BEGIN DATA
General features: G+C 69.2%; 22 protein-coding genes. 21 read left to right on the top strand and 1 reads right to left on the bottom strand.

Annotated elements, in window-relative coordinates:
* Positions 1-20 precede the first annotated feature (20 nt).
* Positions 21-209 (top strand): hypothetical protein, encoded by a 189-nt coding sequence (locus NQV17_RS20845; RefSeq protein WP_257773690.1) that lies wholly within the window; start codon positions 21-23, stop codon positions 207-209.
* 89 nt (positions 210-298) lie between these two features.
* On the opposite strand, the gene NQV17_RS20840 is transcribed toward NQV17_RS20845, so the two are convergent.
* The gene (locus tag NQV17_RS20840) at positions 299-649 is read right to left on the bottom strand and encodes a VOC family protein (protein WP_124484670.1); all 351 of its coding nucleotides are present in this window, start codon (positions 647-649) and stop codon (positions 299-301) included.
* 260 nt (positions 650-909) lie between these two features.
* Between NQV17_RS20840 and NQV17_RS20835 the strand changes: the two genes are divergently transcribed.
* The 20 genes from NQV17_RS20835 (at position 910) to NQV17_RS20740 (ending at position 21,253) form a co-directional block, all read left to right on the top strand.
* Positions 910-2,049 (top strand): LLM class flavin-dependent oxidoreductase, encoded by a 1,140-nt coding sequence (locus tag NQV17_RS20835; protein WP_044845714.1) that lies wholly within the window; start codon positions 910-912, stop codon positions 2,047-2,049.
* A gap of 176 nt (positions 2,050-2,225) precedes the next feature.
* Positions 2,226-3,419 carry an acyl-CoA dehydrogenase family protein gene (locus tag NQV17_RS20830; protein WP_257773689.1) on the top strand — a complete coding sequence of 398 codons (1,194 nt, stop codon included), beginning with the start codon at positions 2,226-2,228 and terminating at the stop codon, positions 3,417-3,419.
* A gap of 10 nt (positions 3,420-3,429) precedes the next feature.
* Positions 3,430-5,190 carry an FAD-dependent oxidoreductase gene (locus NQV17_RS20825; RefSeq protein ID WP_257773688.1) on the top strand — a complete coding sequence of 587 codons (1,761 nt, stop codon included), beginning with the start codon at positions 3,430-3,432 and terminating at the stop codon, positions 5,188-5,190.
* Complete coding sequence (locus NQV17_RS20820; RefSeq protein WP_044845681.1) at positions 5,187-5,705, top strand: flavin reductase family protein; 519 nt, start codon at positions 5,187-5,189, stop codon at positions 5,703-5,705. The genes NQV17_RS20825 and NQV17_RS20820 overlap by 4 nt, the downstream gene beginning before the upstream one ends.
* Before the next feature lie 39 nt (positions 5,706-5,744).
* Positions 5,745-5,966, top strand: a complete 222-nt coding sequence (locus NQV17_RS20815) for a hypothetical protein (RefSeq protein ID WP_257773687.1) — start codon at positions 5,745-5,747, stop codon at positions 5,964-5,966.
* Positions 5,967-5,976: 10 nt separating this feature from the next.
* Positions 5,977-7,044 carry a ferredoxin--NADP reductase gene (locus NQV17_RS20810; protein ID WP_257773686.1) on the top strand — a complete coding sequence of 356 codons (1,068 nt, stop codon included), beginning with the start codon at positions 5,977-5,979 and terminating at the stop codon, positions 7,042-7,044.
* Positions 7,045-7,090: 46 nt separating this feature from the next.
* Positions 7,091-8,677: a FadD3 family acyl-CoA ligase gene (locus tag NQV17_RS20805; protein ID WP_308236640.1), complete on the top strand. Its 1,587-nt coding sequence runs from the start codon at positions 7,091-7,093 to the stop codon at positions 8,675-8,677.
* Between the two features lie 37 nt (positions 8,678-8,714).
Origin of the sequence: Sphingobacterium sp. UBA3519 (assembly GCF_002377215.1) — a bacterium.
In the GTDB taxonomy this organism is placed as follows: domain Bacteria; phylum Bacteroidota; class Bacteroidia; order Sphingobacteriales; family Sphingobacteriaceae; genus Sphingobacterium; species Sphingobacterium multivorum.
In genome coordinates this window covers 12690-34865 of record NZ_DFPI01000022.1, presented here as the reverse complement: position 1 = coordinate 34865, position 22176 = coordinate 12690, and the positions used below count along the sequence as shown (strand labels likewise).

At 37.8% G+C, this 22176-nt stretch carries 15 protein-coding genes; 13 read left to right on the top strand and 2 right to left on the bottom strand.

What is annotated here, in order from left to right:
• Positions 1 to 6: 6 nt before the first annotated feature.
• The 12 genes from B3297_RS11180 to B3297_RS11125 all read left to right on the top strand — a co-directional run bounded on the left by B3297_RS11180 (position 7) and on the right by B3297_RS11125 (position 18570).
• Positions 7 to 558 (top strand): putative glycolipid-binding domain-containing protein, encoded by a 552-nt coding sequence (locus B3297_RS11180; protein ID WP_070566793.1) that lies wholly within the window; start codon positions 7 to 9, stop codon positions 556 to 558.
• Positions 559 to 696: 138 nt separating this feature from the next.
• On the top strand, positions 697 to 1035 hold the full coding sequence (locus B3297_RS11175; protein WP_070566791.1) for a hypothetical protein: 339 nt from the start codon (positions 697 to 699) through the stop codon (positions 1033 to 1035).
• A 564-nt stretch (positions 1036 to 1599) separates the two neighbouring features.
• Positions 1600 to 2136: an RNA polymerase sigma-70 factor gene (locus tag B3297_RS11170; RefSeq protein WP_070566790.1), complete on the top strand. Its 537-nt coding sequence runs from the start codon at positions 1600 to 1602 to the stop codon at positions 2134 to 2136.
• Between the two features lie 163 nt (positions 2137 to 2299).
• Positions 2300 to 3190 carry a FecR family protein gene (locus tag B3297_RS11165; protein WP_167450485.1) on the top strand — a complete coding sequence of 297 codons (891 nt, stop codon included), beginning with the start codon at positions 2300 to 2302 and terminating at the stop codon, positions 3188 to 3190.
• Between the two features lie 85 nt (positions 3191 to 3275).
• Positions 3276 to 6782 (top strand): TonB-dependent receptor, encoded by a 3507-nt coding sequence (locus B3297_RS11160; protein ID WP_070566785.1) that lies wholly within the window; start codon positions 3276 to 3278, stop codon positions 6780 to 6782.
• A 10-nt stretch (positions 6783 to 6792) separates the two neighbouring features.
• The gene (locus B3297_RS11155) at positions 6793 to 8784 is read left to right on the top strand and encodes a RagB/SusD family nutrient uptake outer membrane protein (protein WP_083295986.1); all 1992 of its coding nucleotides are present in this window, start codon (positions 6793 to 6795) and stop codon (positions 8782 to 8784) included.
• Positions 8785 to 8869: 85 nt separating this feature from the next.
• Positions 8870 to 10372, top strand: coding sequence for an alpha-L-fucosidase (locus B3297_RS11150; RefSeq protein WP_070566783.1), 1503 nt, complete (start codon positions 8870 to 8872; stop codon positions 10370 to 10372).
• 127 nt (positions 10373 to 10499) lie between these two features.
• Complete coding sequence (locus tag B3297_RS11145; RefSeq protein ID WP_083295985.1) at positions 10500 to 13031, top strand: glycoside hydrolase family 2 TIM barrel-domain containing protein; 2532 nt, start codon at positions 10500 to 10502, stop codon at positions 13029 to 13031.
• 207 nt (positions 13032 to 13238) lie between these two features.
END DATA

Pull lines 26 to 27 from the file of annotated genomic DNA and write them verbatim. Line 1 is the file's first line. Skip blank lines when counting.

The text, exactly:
In genome coordinates this window covers 12690-34865 of record NZ_DFPI01000022.1, presented here as the reverse complement: position 1 = coordinate 34865, position 22176 = coordinate 12690, and the positions used below count along the sequence as shown (strand labels likewise).

At 37.8% G+C, this 22176-nt stretch carries 15 protein-coding genes; 13 read left to right on the top strand and 2 right to left on the bottom strand.